Also interesting is the big Bao Bab Tree. But if you have seen them in the wilderness, the one exemplar here looks somewhat ... lost.
The old town and the harbor are a definite "must-see". I loved the buildings and especially the richly decorated wooden doors in arab style.
Of course you will also have to visit a Jewelery shop and another souvenir shop (whether you want or not). At least they are not so insistent as the sellers you encounter on the road at ... say the Bao Bab tree. They just wait for easy tourists.
Take care what you take pictures of. You are not allowed to photograph military objects or people, bridges, official buildings... and in Mombasa a lot falls under these cathegories.
A lot of tours can be booked. Go and ask at your hotel there.
Kenyas beaches are white sand and are shadowed by many palms. Normally there is also a steady wind blowing.
This makes one easily forget how fast you can get sunburned here. The sun is strong and if your skin is cooled by the wind, you don´t feel how fast you get red.
In front of the beach (maybe 200 m out) is the reef, that breaks the incoming waves. It also makes a background noise you can hear day and night.
The water itself is very shallow and you can walk almost out to the reef when the tide is low.
It is a good idea to bring snorkel and mask and go exploring the sea in front of the hotel. It is still surprising how much you can see there: firefish, murray, etc.
There is at times quite a lot of seaweed in the water, so it can be a little icky if you want to go smimming.
Not to be confused with the Hindu temple in Neasden, London of the same name.
The hallmark of the Swaminarayan devotee is that he or she devoutly begins the day with puja and meditation, works or studies honestly and donates regular hours in serving others. No Stealing, No Adultery, No Alcohol, No Meat, No Impurity of body and mind - these are the five principal vows. Such moral purity and spiritual surety add a deeper brilliance to all the hundreds of social services performed for Better Life.
Take a visit to the Jain Temple. To enter you have to remove all leather so not a place that might attract bikers.
This really is a lovely temple. You can quite easily miss it, it is tucked away behind the main market in Mombasa just on the edge of the old town.
Fort Jesus is Mombasa’s biggest attraction as it dominates the harbor entrance. This Portuguese fortress was built in 1593 to fend off local enemies and foreign warships.
The remains of the fort provide an interesting tour back through history and a small museum features a variety of relics.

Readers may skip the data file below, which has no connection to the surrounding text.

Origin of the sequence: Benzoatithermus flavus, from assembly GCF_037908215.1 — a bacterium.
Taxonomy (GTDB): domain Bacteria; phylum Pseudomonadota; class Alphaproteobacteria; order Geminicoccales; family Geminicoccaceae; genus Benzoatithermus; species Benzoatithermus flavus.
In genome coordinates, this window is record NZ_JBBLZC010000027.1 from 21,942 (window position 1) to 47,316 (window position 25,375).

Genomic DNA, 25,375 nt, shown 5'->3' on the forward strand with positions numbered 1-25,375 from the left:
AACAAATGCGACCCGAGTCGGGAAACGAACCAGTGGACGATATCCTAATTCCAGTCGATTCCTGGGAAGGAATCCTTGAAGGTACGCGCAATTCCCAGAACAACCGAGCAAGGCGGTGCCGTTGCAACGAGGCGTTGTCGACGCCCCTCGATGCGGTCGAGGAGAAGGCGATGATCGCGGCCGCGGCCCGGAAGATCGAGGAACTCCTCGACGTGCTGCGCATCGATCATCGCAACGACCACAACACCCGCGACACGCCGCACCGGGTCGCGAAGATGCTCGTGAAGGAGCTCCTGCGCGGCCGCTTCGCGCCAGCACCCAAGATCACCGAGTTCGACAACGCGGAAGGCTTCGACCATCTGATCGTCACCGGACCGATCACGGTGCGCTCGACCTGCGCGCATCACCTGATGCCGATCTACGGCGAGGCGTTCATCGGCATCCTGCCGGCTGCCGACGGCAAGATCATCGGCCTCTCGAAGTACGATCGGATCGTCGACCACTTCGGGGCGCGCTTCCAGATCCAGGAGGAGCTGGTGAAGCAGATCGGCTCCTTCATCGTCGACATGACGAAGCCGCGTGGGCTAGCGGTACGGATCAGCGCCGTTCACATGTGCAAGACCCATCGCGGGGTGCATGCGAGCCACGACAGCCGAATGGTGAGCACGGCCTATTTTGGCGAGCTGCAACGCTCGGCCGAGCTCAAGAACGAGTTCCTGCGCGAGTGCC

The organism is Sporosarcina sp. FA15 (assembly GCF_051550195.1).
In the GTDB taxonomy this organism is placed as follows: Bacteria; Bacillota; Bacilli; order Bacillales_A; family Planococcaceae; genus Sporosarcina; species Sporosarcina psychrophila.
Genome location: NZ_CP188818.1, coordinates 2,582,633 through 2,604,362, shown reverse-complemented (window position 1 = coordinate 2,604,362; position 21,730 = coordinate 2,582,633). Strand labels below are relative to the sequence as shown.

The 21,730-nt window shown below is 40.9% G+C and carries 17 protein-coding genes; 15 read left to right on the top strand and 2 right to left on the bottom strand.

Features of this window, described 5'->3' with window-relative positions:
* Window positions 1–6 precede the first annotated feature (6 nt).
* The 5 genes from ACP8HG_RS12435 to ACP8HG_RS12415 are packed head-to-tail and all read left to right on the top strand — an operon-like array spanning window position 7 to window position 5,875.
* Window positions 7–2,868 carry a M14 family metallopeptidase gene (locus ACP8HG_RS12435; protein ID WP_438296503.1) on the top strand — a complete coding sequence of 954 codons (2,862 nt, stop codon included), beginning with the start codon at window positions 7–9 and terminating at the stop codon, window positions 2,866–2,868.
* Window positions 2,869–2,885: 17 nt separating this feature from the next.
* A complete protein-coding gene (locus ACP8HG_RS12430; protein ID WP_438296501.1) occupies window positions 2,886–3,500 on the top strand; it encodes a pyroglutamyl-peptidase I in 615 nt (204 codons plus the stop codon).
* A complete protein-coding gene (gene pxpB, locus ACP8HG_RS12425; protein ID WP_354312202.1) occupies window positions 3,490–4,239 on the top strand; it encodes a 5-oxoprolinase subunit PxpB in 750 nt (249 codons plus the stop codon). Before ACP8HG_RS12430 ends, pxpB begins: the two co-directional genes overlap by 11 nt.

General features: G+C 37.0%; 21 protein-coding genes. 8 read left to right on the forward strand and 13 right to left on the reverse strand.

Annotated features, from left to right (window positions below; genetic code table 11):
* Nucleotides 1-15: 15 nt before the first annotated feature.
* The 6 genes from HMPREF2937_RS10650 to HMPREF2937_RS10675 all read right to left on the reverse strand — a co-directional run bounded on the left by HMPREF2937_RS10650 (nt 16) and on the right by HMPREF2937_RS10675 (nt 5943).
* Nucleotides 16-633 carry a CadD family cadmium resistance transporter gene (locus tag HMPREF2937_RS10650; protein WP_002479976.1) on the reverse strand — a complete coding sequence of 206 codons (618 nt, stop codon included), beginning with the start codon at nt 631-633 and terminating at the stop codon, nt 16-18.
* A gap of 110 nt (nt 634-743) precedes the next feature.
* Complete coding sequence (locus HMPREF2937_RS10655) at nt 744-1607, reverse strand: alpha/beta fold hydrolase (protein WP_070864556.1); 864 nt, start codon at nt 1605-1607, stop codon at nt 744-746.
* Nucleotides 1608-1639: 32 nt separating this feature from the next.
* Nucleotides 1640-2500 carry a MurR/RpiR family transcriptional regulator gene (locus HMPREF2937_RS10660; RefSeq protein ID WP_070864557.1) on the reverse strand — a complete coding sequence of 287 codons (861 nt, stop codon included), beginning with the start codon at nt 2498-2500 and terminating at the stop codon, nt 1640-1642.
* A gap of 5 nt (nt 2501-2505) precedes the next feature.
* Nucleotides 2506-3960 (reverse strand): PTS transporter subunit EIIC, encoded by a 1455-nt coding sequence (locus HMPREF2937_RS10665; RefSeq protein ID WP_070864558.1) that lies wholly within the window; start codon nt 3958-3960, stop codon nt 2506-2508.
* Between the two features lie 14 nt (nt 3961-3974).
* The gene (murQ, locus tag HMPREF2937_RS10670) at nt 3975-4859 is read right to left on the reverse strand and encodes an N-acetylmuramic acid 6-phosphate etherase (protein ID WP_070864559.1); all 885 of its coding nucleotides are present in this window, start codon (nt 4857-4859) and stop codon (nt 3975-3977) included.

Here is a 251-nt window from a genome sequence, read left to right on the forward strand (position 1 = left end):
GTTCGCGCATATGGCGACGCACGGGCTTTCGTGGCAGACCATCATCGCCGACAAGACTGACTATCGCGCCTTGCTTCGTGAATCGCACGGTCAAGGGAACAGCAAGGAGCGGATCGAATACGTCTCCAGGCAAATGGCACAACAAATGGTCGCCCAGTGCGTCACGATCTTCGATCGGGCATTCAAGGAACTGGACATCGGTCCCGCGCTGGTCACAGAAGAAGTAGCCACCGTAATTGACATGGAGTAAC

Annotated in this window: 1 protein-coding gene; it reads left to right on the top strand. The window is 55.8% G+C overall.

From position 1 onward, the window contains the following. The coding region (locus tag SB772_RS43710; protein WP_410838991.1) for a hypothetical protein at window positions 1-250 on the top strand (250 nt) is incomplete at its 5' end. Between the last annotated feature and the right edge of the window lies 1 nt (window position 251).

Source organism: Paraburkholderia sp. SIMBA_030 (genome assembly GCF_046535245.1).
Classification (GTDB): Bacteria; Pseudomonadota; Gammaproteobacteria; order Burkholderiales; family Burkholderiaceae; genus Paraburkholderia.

The entrance cost 800 Kenyan shillings for white people and 200 shillings for black people of any African country (September 2008). Yes, you read correct. This was what I was told by the staff. I can understand why tourists pay more than the local people. But this is not the same. A rich black business man shall pay less than a white student. This is a kind of discriminating I don't like.
We went for a day out to the Marineland park, the first part of our day was a trip out to sea by dhow, hopefully to see dolphins
the dolphins must have been having a day off because they were nowhere to be seen, but we saw some lovely views of the coastline
The Makupa Market is the largest market in Mombasa: the old market is inside a large building (the one in the picture) but all around it - along the streets of the surrounding area - there is still the rest of the market. It's located off Mwembe Tayari, which is roughly where the matatu and bus station is. The Makupa Market is a colourful place sellinga wide range of produce: fruit, meat, vegetables... but also khangas, shoes, pots... and anything else.
Crocodile Village is interesting, smelly, but interesting.
Here there is the most gigantic crocodile which had reputedly killed and eaten a tourist.
Please don't be like some idiots who were throwing stones just to annoy him. Let him enjoy his retirement in peace.
Feeding time will amaze you. The guys walk barefooted with buckets of, I presume offal and meat, through all these basking bodies throwing the meat as they go.
There is also a vantage point on the bridge where every afternoon the 'highlight' is a guy up a derrick feeding the crocs in the water below. It is quite scary to see how high they can jump to get the food and the fight that ensues once one gets a piece of meat.
Well worth a visit.
No, I didn't try the croc burgers in the cafe.